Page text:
We grabbed brunch and headed for our trek through the most concentrated geyser basin in the world. Springs, pools and geysers of every color and shape dotted the landscape. we got word that the Grand Geyser, even bigger than Old Faithful was about to blow, it does every 12-14 hours, and we quickly headed to see the action. It didn’t and deciding to take our chance we headed to Morning Glory Pool. Now if you want one pool to just stare into and reflect at nature’s wonders this is it.
20 minutes later we were walking back and the Grand Geyser erupted. A quick run brought us back to it and when viewed against all the people in the foreground the height really stood out. We spent another 30 minutes winding past inactive geysers, silently churning underground and biding their time.
Our next stop was the West Thumb basin area, the Yellowstone lake looks like a hand, and the views of the lake brought a whole new landscape to the park. Elk were nearby to keep the crowds occupied and the geysers again kept the landscape busy.
Rounding the lake, we drove past Hayden Valley, another hot spot for wildlife. Bison again dominated the landscape. Our last stop for the day was the Mammoth Hot Springs, but a sudden snow storm turned our day into an adventure with slippery roads, near zero visibility and biting cold waves. That didn’t stop us, and we hiked the paths at Mammoth with a renewed love for nature. Hot water flowing on the grounds, steam rising through the snow flakes, the white limestone landscape whitened even more with the snow and us looking up and wondering if the earth and the universe was just one big snow globe. A feeling we will never forget.
The day ended with a drive to Bozeman, MT through the north entrance of the park, past Gardiner and through the Absaroka mountains again. We drove back to West Yellowstone with a new car but very late at night, very low on energy but extremely high on adrenaline.
Day 3: The Grand Tetons: If the Yellowstone is the world’s first National Park, the Grand Teton National Park is possibly the World’s most naturally gifted. The park is not large but what is has to offer is unbeatable. We started the day a little later at 9 and headed past the Kepler cascades and the Continental divide, Isa lake whose waters empty out to both the Atlantic and the Pacific and to the Grand Teton National Park through the South Entrance.
The exploration of the Grand Tetons is easy, there is just one road that loops around the park. We started at Colter bay, a hike through the forest to the expanse of the Jackson Lake and the Grand Tetons formed a perfect backdrop to the lake. The Tetons comprise mainly of the Grand Teton peak (4197m) and Mt. Moran (3842m). There are also another 8 peaks that are over 12000 feet and form the Cathedral group of mountains. We took our car for a hike on the one way Signal Mountain road for even better views. We then headed to Jackson Lodge for our lunch and as we sat on the deck, 60 foot windows peering into the mountains on one side and the mountains on the other over the Willow flats, we realized that this might well be the most scenic place we have ever had lunch. No wonder Ansel Adams loved this place.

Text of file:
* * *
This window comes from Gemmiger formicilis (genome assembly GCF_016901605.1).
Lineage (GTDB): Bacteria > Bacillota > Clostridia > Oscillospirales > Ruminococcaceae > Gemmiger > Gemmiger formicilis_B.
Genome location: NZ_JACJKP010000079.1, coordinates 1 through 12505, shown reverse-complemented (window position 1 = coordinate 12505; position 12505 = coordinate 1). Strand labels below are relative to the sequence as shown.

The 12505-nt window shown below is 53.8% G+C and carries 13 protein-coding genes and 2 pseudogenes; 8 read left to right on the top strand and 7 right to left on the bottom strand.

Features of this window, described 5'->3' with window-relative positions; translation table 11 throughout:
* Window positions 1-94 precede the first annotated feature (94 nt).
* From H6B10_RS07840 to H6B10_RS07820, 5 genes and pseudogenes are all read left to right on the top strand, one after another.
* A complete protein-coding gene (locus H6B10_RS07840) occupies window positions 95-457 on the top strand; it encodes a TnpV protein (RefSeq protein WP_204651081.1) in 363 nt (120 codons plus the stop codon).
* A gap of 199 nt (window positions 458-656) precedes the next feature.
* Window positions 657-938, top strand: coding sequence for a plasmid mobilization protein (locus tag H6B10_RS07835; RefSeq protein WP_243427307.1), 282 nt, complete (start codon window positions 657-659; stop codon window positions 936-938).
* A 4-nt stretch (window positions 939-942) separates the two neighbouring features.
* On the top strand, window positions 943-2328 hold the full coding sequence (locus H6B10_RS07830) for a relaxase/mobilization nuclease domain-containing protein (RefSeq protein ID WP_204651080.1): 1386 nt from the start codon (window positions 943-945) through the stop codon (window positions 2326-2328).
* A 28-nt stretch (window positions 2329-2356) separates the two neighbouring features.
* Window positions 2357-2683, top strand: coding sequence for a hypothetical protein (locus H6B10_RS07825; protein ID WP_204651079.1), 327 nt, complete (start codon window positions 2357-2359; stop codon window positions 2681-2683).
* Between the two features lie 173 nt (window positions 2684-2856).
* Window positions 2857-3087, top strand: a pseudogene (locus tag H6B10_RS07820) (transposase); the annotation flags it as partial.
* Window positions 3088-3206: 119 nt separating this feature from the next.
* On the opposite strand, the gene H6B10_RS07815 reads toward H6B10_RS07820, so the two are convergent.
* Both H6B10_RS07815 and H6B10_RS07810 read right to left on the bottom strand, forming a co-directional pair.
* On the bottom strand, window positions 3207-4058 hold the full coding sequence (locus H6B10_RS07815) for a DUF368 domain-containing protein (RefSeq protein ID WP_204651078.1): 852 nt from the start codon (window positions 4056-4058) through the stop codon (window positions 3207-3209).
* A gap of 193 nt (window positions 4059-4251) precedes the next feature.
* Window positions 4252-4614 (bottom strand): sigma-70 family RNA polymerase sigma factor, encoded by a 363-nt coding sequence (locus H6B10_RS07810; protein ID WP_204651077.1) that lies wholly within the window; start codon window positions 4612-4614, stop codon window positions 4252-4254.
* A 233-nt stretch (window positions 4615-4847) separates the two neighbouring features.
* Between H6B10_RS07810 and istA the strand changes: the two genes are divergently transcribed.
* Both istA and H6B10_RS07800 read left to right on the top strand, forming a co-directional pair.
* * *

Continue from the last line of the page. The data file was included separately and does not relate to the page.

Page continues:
We drove past Jenny Lake, stopping at various lookouts and ended the first leg of the loop at Moose Junction. Appropriately named, as the first thing we saw was a pile up of cars due to a Moose spotting. A male moose had made the stream its home and a herd of females were vying for its attention. One made its move, and soon the male Moose was howling with excitement. We saw it all. We shifted gears and started to follow the Snake river back up north. As the road sped past Snake River, we stopped every few miles to take in the breathtaking views of the Grand Teton Mountains and the Snake River slowly carving its way from them.
The evening ended with a stop at Oxbow bend for the sunset, but the grandeur of the Tetons also had its disadvantages and didn’t let the rays or the colors of the sun shine through. It was nevertheless a stunning sunset, only one in monochrome.
Unfortunately we also missed a Grizzly bear by just over 10 minutes, as one had sauntered past oxbow bend before we arrived. We then drove to Leeks Harbour for their famous pizza but again we were a few minutes late as Leeks closed for the season that day and were all out of fresh dough. We had to settle for pasta and sandwiches for dinner. The 2 hour drive back to West Yellowstone was dark but thought provoking as we were enveloped by a billion stars. A quick stop with the lights off confirmed our fears that somehow even though all signs point to us being alone in this world, we aren’t. There just isn’t any way that all those shinning flickering stars don’t harbor a living being.
Day 4: North to North East Yellowstone: Our last day at the Park, we slowly headed out to Mammoth Springs. As out of this world at is was 2 days earlier, the springs in broad daylight emphasized the varying landscapes of the Yellowstone National Park. We then proceeded east towards Roosevelt, covering the parts of the park we hadn’t yet. We stopped at the Petrified Tree, the tree that has been fossilized for the last 15 million years. We stopped at Undine falls, to catch a last glimpse of the water through the park and ended our park vacation with a breath stop at the Blacktail pond. This is as close to paradise as we can get on Earth.